15 PRIVATE PLACEMENT MEMORANDUM CONTENTS The Standard: offerees in nonpublic offerings must have access to the “kind of information that registration would disclose.” Registered Offering Form S-1Registration Statement – NYSE/NASDAQ IPO FORM 1-A – Offering Statement Under Regulation A Registration Form Architecture Generally, “Items” set the subject matter, then either directly dictate the required information or do so by reference to relevant regulation for the required content. 15

16 PRIVATE PLACEMENT MEMORANDUM CONTENTS (CONT.) Outline of Contents: PPM’s customarily contain the following: Cover page - the cover page should provide the name of the issuer, a brief description of securities to be sold, whether the issue is primary or secondary, the price per share, gross and net proceeds, the level of risk (typically “high”) in reference to the location of risk factor disclosure in the memorandum. The cover page typically also contains restrictive legend, state securities law legends, and a confidentiality legend. The cover page should also include a blank space into which the issuer can write the number of the memorandum and all copies should be numbered and logged. Summary of the Offering – essentially, the final term sheet with additional information regarding the risk factors (where to find them in the PPM), capitalization table (actual and pro forma), use of proceeds and actual or estimated expenses of the offering. Risk Factors - risk factors should be unique to the issuer, its industry, and the offering terms. 16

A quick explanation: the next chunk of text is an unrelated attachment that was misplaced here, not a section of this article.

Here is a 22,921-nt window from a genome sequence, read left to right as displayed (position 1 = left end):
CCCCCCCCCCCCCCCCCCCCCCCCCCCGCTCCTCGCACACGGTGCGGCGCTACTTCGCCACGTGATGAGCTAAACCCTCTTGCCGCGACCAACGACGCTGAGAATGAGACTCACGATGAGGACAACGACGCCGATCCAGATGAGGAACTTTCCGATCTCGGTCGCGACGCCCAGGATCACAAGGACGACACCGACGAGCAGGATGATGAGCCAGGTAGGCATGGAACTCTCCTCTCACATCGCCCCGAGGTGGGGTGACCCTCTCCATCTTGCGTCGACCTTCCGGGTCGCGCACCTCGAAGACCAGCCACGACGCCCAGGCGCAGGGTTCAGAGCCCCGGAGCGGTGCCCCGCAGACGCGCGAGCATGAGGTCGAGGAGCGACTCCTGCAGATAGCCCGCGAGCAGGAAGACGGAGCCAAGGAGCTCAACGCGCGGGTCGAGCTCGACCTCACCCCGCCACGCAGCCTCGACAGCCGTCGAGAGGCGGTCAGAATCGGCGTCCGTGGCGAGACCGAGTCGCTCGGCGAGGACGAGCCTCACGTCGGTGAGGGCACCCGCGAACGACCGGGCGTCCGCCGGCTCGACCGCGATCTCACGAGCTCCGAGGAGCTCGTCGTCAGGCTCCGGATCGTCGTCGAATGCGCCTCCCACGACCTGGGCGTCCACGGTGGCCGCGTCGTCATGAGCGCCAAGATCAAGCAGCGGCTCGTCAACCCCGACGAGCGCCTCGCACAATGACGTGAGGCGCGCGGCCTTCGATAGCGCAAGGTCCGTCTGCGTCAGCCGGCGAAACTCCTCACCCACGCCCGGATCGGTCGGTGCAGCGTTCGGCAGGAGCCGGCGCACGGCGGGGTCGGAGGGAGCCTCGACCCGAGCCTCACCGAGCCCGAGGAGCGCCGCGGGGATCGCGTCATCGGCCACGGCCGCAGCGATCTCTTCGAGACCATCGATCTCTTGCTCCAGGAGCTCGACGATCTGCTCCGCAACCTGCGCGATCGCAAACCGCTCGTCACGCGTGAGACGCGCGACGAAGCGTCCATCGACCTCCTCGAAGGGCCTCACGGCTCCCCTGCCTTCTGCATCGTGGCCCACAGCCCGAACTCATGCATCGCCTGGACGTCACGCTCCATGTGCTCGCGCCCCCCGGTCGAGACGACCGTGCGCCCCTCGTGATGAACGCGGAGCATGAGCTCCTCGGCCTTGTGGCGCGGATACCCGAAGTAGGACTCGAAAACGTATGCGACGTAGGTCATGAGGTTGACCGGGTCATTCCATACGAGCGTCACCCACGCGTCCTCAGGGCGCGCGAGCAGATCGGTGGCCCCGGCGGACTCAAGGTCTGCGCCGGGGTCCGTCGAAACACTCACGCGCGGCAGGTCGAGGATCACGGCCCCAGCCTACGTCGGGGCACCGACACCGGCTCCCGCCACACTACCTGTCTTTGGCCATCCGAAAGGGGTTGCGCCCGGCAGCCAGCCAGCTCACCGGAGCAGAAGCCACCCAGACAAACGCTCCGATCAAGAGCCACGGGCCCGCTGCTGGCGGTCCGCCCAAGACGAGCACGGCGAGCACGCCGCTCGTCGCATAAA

17 PRIVATE PLACEMENT MEMORANDUM CONTENTS (CONT.) Outline of Contents: PPM’s customarily contain the following (cont.): Substantive Terms – provides details of the offering’s terms summarized earlier in the PPM. Use of Proceeds – categories of expenses with percentages – comes out of the issuer’s budget. Financial Disclosures - historical financials, either audited or not, and financial projections with appropriate disclaimers. Description of the Business – this will come out of the business plan. Description of Management – bios and issuer holdings (if not disclosed elsewhere). Disclosure of Transactions Between the Issuer and Insiders – employment agreements, leases, stock options, licenses, etc. 17

18 CLOSING/REGULATORY FILINGS Closing Track subscriptions to wires/checks Close the round and send out countersigned subscription agreements and stock certificates/promissory notes to subscribers Regulatory Filings Federal - Form D – filed electronically with the SEC within 15 days of the first sale. Remember to get the EDGAR filer number from the SEC early in the process. States – NSMIA – restricts state’s ability to substantively review the offering. Generally, Form D, a check and a form U-2 consent to service of process filed in each purchaser’s state within 15 days of the first sale in the state, but you must check as to each state. Note: New York requires that the notice-filing and a bunch of other paperwork be filed prior to any offer of securities within the state. Usury – if issuing debt, a usury or similar filing may be required. In Massachusetts, it must be filed with the Attorney General before the closing. 18

19 Peter I. Dunn, Esq. Casner & Edwards 303 Congress Street Boston, MA 02210 617.426.5900 19